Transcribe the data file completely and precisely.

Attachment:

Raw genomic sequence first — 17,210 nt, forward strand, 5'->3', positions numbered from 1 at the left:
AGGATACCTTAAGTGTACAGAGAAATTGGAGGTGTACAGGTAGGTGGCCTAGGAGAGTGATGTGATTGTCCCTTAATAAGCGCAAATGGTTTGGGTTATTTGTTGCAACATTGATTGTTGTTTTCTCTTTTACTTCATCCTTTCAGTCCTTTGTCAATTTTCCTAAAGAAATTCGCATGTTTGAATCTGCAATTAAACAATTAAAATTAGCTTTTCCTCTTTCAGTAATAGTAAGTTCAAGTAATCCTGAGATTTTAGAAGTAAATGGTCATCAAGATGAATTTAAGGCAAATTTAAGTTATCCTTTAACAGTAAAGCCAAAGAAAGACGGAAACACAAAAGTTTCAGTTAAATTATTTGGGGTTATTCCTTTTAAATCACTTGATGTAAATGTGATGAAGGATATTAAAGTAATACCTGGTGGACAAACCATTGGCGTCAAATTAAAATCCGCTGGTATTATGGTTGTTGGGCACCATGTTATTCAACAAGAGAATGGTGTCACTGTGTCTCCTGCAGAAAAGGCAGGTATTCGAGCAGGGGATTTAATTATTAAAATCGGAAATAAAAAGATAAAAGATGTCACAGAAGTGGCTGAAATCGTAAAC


Raw genomic sequence first — 17,210 nt, forward strand, 5'->3', positions numbered from 1 at the left:
AGGATACCTTAAGTGTACAGAGAAATTGGAGGTGTACAGGTAGGTGGCCTAGGAGAGTGATGTGATTGTCCCTTAATAAGCGCAAATGGTTTGGGTTATTTGTTGCAACATTGATTGTTGTTTTCTCTTTTACTTCATCCTTTCAGTCCTTTGTCAATTTTCCTAAAGAAATTCGCATGTTTGAATCTGCAATTAAACAATTAAAATTAGCTTTTCCTCTTTCAGTAATAGTAAGTTCAAGTAATCCTGAGATTTTAGAAGTAAATGGTCATCAAGATGAATTTAAGGCAAATTTAAGTTATCCTTTAACAGTAAAGCCAAAGAAAGACGGAAACACAAAAGTTTCAGTTAAATTATTTGGGGTTATTCCTTTTAAATCACTTGATGTAAATGTGATGAAGGATATTAAAGTAATACCTGGTGGACAAACCATTGGCGTCAAATTAAAATCCGCTGGTATTATGGTTGTTGGGCACCATGTTATTCAACAAGAGAATGGTGTCACTGTGTCTCCTGCAGAAAAGGCAGGTATTCGAGCAGGGGATTTAATTATTAAAATCGGAAATAAAAAGATAAAAGATGTCACAGAAGTGGCTGAAATCGTAAAC